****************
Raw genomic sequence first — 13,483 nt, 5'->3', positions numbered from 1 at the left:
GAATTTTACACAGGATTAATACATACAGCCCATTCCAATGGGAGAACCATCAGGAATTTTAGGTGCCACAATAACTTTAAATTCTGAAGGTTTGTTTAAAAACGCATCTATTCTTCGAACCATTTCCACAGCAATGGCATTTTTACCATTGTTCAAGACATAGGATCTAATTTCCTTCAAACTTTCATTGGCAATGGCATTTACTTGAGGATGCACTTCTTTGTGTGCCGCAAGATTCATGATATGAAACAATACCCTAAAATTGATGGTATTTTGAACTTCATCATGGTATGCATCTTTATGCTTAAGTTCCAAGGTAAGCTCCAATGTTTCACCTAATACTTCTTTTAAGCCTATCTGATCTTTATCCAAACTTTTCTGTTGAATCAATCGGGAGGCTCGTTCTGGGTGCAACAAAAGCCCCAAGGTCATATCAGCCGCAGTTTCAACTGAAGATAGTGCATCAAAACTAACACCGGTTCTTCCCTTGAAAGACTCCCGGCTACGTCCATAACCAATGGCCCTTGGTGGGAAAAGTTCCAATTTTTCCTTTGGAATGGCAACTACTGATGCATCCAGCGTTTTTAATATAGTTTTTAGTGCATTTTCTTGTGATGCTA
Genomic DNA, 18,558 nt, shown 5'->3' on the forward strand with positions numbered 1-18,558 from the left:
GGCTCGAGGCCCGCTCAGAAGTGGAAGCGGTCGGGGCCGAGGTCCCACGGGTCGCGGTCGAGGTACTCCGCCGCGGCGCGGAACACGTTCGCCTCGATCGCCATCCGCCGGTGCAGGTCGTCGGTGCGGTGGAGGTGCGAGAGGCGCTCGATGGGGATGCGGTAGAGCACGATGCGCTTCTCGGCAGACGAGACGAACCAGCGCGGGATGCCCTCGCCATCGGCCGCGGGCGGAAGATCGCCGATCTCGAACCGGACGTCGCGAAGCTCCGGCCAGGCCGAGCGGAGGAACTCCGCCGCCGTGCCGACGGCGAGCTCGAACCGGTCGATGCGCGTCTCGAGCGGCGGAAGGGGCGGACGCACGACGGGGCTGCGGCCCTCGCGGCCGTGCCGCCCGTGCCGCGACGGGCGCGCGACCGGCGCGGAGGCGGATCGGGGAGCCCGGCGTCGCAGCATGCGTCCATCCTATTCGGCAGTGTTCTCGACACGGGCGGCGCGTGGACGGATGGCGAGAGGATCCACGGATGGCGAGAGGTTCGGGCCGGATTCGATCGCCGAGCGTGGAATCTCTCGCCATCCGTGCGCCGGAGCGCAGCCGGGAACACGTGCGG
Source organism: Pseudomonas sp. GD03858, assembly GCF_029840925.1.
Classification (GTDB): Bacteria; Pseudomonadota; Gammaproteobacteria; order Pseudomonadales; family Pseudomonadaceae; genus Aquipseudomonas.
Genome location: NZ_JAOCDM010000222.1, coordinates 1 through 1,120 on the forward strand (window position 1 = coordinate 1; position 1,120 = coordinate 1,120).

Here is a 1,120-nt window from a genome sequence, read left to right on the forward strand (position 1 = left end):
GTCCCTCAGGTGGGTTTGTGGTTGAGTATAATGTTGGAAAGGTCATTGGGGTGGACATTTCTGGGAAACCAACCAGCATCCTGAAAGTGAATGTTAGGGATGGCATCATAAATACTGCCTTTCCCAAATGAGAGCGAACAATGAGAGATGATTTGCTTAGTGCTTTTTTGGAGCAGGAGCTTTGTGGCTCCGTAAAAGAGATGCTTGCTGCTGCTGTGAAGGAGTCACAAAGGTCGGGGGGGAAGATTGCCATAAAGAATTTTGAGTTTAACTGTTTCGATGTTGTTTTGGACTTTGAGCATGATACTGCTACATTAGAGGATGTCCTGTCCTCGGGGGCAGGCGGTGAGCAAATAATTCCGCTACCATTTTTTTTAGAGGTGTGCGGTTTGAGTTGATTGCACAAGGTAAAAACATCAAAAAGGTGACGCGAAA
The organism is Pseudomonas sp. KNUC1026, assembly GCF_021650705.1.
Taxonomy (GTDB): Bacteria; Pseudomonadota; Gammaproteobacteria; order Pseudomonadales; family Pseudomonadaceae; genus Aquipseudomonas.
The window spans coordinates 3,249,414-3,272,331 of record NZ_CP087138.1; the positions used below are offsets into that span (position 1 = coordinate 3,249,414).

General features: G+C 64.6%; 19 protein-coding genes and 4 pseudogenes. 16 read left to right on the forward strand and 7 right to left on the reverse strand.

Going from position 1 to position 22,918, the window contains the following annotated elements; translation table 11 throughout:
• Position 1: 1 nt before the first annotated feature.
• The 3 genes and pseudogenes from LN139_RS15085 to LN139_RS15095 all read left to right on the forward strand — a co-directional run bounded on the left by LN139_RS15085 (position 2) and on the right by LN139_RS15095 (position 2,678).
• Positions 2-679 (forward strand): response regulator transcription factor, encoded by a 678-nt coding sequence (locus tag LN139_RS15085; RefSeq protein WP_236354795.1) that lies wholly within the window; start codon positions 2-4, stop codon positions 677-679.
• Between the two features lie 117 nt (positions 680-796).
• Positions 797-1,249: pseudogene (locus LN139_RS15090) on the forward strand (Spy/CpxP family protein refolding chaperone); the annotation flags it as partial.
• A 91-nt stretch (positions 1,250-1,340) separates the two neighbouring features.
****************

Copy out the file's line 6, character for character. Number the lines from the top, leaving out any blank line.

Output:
Classification (GTDB): Bacteria; Pseudomonadota; Gammaproteobacteria; order Pseudomonadales; family Pseudomonadaceae; genus Aquipseudomonas.